i i

θ γ

s s

θ γ

l l

θ γ

g

==++

g.

dss

= ρρ

/ .

θθθ

gsl

= −

1

−

.

θ ρ γ

s

/

ρ γ

lgsl

= −

1

−

/

.

θρ γ

s

/

ρρργ

gssgl

= −

1

−−−

)

/

.

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Making use of the fact that ρg<< ρs, solving (8) for ρs, and substituting the resulting

expression in (11) gives:

(

(12)

or

(13)

Equations (12) and (13) show that the volume fraction of the gaseous phase θgcan be

calculated from the total bulk density ρ, the dry matter content ds, and the true densi-

ties γsand γl.

Next we consider the true density γsof the solid phase. Solving (4) for γsgives:

(

(14)

Expressing, as above, the bulk density of the water ρlsin terms of the total density ρ

and the dry matter content ds, and further replacing ρg/ γgby θgand ρsby ρdsit fol-

lows that:

=(

(15)

Equation (15) shows that the true density of the solid phase γscan be calculated from

the total bulk density ρ, the dry matter content ds, the true density of the liquid phase

γl, and the volume fraction of the gaseous phase θg.

Generally the solid phase of compost is itself a mixture of numerous compounds.

For our purposes it is sufficient to distinguish the organic subphase o and inorganic

(‘ash’) subphase a, each characterized, respectively, by their individual volume frac-

tions θoand θa, true densities γoand γa, and bulk densities ρoand ρa, such that:

(16)

and

(17)

Summation of (16) and (17) gives equation (2) for s:

(18)

with θsgiven by:

(19)

J.T. VAN GINKEL, P.A.C. RAATS AND I.A. VAN HANEGHEM

108

Netherlands Journal of Agricultural Science 47 (1999)

θγ γ ρ

l

]

gsss

dd

= −

1

+−

)

[

1

//

,

θγγγρ

)

glsssl

dd

= −

1

+−

(

1///

.

γρ ρ γ

l

ργ

sslgg

=−−

)

///

1.

γρ ρ γ

)

θ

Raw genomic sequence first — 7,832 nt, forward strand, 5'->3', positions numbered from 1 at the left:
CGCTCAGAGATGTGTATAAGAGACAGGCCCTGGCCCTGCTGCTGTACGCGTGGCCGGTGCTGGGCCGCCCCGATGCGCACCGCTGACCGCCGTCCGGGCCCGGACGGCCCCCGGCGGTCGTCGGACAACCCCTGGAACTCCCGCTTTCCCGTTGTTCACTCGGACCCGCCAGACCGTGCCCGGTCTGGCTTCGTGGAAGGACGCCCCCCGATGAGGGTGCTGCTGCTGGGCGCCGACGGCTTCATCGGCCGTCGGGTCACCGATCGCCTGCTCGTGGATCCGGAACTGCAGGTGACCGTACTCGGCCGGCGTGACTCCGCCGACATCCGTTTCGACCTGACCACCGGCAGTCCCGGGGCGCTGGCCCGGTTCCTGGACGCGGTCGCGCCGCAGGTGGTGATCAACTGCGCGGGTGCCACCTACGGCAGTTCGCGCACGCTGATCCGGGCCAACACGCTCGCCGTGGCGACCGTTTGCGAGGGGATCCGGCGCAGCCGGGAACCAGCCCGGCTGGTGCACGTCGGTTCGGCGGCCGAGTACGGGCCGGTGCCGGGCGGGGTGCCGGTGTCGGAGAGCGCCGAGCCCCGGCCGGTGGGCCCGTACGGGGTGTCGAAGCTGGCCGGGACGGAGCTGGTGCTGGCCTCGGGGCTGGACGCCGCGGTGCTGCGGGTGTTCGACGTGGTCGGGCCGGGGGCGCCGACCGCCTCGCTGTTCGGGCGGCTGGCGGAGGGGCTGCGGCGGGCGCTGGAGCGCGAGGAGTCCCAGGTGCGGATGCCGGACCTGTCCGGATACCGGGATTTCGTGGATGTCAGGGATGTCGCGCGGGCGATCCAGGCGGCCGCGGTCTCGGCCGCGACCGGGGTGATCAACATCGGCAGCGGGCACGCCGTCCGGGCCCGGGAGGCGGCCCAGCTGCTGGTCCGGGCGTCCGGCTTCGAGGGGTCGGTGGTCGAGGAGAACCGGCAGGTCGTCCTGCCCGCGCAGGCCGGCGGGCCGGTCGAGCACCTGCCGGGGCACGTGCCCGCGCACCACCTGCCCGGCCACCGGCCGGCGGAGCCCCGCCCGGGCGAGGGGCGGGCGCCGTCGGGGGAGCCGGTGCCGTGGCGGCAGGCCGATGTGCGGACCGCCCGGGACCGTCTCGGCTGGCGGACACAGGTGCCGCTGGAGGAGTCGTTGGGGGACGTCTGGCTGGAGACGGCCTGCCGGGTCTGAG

ssslg

dd

)

−−

(

−

[]

//

11.

ρθ γ

ooo

=

,

ρθ γ

aaa

=

.

ρ θ γ

sss

=

,

θθθ

soa

=+

.

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Equation (19) is a necessary consequence of splitting the solid phase in an organic

subphase and an inorganic (‘ash’) subphase. From the equality of the right hand side

of (18) to the sum of the right hand sides of (16) and (17), it follows that the true

density of the organic subphase is given by:

(

(20)

An alternative form of (20) can be obtained by defining the concentrations coand ca

of, respectively, the organic and inorganic (‘ash’) subphases:

(21)

(22)

Clearly the sum of these two concentrations is unity:

(23)

Dividing in (20) the numerator and the denominator by ρsand making use of (21),

(22) and (23), it follows:

(

(24)

Equation (24) shows that the true density γoof the organic subphase can be calculat-

ed from the true densities γsand γa, and the concentration caof the inorganic (‘ash’)

subphase.

Compression of compost

The total equilibrium force balance in three dimensions xi= (x1, x2, x3) can be written

as:

∂

∂

i

(25)

where Tijis the stress tensor, whose 3×3 matrix of components describes the normal

and shear stresses in the compost, and gjthe gravitational force per unit mass. We

simplify the force balance by means of three assumptions:

1.The vertical direction z (positive upward) is a principal direction and the principal

stress in that direction is σ [N m]:

∂

∂

z

(26)

Equation (26), which may be regarded as the vertical force balance of an infinitesi-

BULK DENSITY AND POROSITY DISTRIBUTIONS IN A COMPOST PILE

Netherlands Journal of Agricultural Science 47 (1999)

109

γρ ρ γ

s

ργ

oosaa

=−

)

///

.

co

ca

os

= ρρ

/

,

as

= ρρ

/

.

cc

oa

+= 1.

γγγ

oasaa

cc

=−

)

−

()

11

/ //

.

ρ

xT

g

ijj

+= 0.

σρ

g

+= 0.